These brief memoirs of the War between the States have been written with care. More elaborate detail might have been employed but habits of a professional life have led to terseness of expression, hence the story unembellished is given, based on personal recollections aided by facts from others and such records as I have been able to reach, including Strickler's Statistics of dates of battles.
No effort has been made to do more than to give a brief account of the events seen and known directly or from sources above mentioned. This was undertaken for the purpose of leaving to comrades who still live, to the families of those who are dead, to our own families and to posterity some record, from our view-point, of the most stirring events and enactments of our lives.
To the extent of my rank I was a participant in the scenes described—except two battles—from which disability from wounds prevented. "The Regiment" creditably participated in all.
The performance of this work though unavoidably deferred, is a duty I have long since felt incumbent upon myself as well as others who can and care to do so, to give to our country the benefit of our testimony as we saw it, of the achievements, sufferings and sacrifices through which our comrades and country passed in those eventful years before the same shall fade from our memory. Our ranks are rapidly thinning and soon there will be none left to tell the tale, hence the importance of the testimony of actors who yet live. From their direct testimony truth can be reached by the future historian. It is becoming in us and we do revere the memory of our dead comrades, thousands of whom sleep in unknown graves, and their achievements and devotion to the cause they believed to be just have almost been forgotten. Yet while the questions involved in the War were forever settled and so accepted in good faith by the people of the South, it is the duty of the survivors to preserve from oblivion the names and deeds of their dead comrades. To this end this narrative, for whatever it is worth, has been written.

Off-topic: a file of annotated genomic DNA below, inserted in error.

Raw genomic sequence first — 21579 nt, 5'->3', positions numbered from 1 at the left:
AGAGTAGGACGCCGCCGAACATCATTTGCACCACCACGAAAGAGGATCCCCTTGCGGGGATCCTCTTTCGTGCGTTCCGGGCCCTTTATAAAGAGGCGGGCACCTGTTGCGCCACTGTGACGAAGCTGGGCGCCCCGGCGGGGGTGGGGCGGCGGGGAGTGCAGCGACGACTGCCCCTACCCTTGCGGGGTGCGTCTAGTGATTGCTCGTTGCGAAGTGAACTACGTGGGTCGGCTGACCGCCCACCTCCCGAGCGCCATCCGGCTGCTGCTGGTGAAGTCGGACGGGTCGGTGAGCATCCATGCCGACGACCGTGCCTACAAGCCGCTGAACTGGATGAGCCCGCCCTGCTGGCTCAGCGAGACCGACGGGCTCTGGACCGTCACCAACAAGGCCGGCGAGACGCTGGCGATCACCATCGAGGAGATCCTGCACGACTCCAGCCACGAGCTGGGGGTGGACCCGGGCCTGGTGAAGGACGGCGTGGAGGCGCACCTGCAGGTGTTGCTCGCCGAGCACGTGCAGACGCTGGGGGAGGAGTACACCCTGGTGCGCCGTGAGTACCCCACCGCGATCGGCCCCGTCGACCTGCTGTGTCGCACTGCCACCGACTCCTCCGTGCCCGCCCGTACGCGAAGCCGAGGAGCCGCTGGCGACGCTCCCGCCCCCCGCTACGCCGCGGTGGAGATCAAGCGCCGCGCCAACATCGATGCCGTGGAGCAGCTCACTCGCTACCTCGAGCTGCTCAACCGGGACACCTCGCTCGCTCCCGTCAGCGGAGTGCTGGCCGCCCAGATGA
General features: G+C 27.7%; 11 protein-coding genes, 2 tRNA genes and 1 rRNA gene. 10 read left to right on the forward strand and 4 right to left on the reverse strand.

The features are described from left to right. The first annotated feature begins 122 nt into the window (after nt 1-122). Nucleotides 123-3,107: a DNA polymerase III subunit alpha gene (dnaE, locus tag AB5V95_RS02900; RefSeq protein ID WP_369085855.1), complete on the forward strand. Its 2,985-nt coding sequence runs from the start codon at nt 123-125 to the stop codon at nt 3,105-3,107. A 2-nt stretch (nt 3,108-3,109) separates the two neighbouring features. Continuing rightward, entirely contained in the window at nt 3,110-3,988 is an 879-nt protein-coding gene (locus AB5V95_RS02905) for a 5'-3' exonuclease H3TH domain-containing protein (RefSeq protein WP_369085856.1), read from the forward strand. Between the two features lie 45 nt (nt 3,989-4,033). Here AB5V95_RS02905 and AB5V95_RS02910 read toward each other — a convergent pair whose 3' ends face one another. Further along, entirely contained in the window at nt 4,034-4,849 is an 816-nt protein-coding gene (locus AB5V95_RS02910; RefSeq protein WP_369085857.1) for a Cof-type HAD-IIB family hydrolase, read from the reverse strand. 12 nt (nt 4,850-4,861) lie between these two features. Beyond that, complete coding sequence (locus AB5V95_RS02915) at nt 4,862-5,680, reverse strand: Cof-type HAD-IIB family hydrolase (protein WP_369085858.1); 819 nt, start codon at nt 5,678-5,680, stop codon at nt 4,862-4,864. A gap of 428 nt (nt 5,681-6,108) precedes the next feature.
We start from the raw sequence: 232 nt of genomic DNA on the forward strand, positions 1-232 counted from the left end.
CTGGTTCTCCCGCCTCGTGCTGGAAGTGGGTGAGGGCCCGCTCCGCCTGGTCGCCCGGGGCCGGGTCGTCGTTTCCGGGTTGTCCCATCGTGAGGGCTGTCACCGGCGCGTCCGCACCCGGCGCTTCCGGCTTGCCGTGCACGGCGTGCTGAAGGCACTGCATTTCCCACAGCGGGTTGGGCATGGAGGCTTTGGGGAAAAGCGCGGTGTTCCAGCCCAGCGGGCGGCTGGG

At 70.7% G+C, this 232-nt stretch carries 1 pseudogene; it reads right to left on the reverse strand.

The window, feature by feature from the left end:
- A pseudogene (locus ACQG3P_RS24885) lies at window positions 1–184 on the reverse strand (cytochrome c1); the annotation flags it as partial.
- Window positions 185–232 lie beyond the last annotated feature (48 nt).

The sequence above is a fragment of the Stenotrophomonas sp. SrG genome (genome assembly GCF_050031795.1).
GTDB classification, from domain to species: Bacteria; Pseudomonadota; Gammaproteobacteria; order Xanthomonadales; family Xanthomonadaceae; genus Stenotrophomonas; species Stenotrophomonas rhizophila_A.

"But words are things, and a small drop of ink, Falling like dew upon a thought, produces That which makes thousands, perhaps millions, think; 'Tis strange, the shortest letter which man uses, Instead of speech may form a lasting link Of ages; to what straits old Time reduces Frail man, when paper—even a rag like this, Survives himself, his tomb, and all that's his." Lord Byron. I have not mentioned many interesting events, including skirmishes and picket fights—many of which developed into small battles. Nor have I mentioned the hard marches through snow, ice, water, mud and rain, many almost shoeless, poorly clad, hungry, shivering with cold, worn, exhausted, sleeping upon the cold and wet ground, ill and suffering—because memory dimmed by years would not permit the attempt. As it is I cannot hope to have avoided mistakes. After the lapse of so much time it would hardly be possible that some misconception or misunderstanding of an event or events should not occur, in such case I would be glad if apprised of it, to make such corrections as I may be able.
I regret not being able to procure photographs of the others of the Field and Staff Officers and of not being able to procure a roster of the Junior Officers and men of the regiment for insertion in these pages, but as it is I send this volume forth for such consideration as it may receive.